Then There Were Two. 11th October

East Street to Kidlington Lock, Oxford Canal

Delivery to the hatch

Shopping arrived bang on 10am. Mick informed the driver that I was isolating. The crates were put by the side hatch and emptied into bags everyone managing to keep their distance. After a bad nights sleep the last thing I wanted to do was stow things away so that was left to Mick.

Extra vitamin C required

Last night the East Street moorings had filled up and this morning they emptied again, apart from those who we suspect know that the Lock Keeper has covid so won’t be coming round for mooring fees. The workmen started dismantling more of the power station opposite at 8.30am. This was not helping my headache so as soon as we’d got ourselves sorted we moved on.

Blue blue blue

In the past we’ve taken the route north up the canal from Isis Lock, today we’d be heading for Duke’s Cut instead, hoping that this route would bring with it fewer people to avoid. With the sun out, blue skies surrounded us as we cruised along Port Meadow. Model planes flew round in circles, cows and horses grazed, what a lovely day, chilly but lovely.

Hotel boat on it’s way

A group of people stood round the control panel at Godstow Lock, I willed them to walk away before I got anywhere near. A Hotel boat was just entering from above, they watched as the gates closed behind it and the crew member walked down to the panel. I kept my distance, at least 6 meters. Thankfully she was far more interested in reading her phone than me.

By the time we got into the lock, ropes sorted and the sluices button pressed we were joined by a Lock Keeper. I stayed very much by the bow rope adjusting it as needed whilst she opened and closed the gates for us.

Godstow Bridge

Traffic lights gave us a green to head under Godstow Bridge where a floating pontoon with skips loitered, diggers either side of the river.

King’s Lock the first of the match stick locks, I made sure I had some hand sanitiser with me so I wouldn’t be leaving anything for the next person. Thankfully no-one was around, apart from the dragon who watched our every move.

Right onto Duke’s Cut. We think we’ve only done this route once on Lillian the first time we did the Thames, so today it was new water to Oleanna. It seems to have grown somewhat from how I remembered it, much longer. Here boats sit on a stretch of water avoiding Navigation Authorities and licences. One end C&RT water the other EA.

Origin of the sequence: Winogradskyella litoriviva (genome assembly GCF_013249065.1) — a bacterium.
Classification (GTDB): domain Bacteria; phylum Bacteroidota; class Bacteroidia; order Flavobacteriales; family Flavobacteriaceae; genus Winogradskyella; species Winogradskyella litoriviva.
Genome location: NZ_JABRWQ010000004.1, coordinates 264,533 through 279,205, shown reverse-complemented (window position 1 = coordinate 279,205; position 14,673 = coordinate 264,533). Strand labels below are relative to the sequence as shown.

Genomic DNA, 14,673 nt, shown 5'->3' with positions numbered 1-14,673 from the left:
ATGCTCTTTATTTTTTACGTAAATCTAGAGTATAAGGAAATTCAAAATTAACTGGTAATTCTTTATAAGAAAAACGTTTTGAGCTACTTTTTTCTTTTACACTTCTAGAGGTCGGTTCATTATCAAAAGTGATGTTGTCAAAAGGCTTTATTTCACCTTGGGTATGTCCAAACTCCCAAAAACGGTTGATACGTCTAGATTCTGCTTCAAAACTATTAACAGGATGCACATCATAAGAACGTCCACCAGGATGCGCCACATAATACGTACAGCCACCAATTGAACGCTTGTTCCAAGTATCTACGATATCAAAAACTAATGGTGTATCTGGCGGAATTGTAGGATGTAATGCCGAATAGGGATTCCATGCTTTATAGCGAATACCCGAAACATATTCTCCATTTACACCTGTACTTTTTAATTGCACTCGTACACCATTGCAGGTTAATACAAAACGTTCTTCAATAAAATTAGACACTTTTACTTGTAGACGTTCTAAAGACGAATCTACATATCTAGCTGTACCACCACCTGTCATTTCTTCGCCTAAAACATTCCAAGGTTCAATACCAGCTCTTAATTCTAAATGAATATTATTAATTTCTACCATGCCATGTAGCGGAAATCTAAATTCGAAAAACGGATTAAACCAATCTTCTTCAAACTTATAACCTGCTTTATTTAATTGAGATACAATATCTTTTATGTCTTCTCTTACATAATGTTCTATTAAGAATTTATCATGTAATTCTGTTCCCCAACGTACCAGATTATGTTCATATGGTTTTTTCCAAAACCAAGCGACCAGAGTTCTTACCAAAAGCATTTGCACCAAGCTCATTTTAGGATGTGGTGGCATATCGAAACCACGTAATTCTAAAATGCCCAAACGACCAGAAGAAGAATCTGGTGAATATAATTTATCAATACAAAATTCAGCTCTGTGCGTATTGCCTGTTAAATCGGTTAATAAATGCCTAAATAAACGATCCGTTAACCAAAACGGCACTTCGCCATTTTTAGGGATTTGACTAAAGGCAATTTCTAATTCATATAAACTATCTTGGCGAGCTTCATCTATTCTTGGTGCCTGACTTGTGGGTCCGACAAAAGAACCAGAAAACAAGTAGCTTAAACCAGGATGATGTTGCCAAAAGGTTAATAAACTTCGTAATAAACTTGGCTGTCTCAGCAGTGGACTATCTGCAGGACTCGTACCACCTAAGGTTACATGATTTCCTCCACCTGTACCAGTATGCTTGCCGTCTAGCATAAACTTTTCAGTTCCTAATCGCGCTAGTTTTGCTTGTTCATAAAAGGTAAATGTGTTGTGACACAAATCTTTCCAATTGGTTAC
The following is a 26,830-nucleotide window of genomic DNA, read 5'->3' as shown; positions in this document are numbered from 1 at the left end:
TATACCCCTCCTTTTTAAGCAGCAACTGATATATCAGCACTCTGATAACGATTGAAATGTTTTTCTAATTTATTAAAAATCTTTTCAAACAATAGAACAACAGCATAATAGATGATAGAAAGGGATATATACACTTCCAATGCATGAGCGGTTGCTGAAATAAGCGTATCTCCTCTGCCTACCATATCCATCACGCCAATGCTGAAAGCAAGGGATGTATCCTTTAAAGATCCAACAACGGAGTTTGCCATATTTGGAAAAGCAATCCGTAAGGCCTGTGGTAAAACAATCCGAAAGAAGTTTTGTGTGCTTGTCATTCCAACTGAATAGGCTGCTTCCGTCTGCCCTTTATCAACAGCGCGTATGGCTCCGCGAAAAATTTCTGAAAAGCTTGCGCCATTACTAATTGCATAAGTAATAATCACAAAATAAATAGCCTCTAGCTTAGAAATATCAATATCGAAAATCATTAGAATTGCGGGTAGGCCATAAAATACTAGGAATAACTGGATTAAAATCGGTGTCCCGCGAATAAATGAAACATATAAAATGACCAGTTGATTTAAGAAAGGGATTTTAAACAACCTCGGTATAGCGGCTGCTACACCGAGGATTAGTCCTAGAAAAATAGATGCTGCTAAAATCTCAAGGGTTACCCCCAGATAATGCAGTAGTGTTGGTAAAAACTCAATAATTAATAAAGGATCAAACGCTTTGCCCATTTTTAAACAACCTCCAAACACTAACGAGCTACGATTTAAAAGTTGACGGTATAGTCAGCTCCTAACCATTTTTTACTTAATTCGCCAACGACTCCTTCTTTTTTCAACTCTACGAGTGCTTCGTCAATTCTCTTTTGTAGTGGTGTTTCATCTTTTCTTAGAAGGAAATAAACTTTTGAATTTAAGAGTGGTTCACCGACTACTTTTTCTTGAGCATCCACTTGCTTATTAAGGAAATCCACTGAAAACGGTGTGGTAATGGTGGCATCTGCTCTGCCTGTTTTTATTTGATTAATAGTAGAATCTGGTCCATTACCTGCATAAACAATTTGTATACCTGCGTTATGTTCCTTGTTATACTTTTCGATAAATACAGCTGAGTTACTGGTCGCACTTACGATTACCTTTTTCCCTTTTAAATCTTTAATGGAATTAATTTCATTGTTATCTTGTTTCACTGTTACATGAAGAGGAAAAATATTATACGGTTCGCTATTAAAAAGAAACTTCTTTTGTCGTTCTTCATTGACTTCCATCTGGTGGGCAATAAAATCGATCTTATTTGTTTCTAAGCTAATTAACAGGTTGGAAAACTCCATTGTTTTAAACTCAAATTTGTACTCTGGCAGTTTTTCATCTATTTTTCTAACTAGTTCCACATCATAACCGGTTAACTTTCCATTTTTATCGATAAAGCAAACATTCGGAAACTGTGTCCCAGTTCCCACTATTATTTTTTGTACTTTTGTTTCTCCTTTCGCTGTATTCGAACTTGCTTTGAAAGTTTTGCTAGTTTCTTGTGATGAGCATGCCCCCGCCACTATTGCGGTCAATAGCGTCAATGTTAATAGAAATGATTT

Approaching the lock

Faces peeked out from the dark of the boats, I may have covid but I can still say hello to people, even if they didn’t reply. The last stretch of the cut is narrow, boats lined up on both sides, we of course met a boat coming the other way up the lock. Just enough room for us to squeeze past each other.

Only good boats go through my lock!

Someone was waiting for us on the lock beam. Oleanna needed a good checking out!

The full length of roof was checked, then as I was about to lift the paddle I spotted the stow away in the well deck, having a good sniff of a bagged up Tilly deposit. The full length of cat walk was tried out, pauses at each window, especially the bathroom where Tilly quite often begs strangers to set her free!

Cheeky! That’s my Cat Walk!!!!!

Then the black cat was off to do some hunting, leaving us to turn north onto the Oxford Canal and meet a boat just pulling out from the lock.

The last lock of the day, or so we’d planned. I then walked up to the lift bridge which is now windlass operated. Doing this route meant we avoided at least two other lift bridges, are they now windlass operated?

Lifting that took more effort than normal

Our aim today was to reach Kidlington Lock, our normal stop after Oxford. A few boats were already moored up, but thankfully there was space for us before the lock landing. We pulled in, moored up and let Tilly out. She was gone for quite a while, does she recognise these moorings that we’ve stayed at in the past?

Time for a kip for me. Mick had been starting to cough during the day, a test showed as negative. By the end of the day we were both sat on the sofa with a box of tissues between us. The likely hood of Mick not getting covid was minimal, he’d most probably caught it off me before I suspected anything. He’s about a day behind.

The tree stole it!

Tilly came in all very silent during the afternoon. Where had she left her collar? She was quite pleased with herself showing off her white chest and strutting about. It didn’t last long as I pulled out a box with another three collars and cat tags. A blue collar with a boat cat tag was soon back around her neck, the boat doors open again, shore leave could resume.

4 locks, 5.5 miles, 1 lift bridge, 4 boxes wine, 1 box tissues finished, 2 boxes of tissues in the order, 1 straight, 1 right, 1 left, 6 meters minimum, 1 new collar, 1 cat tag, 2 snotty coughing boaters.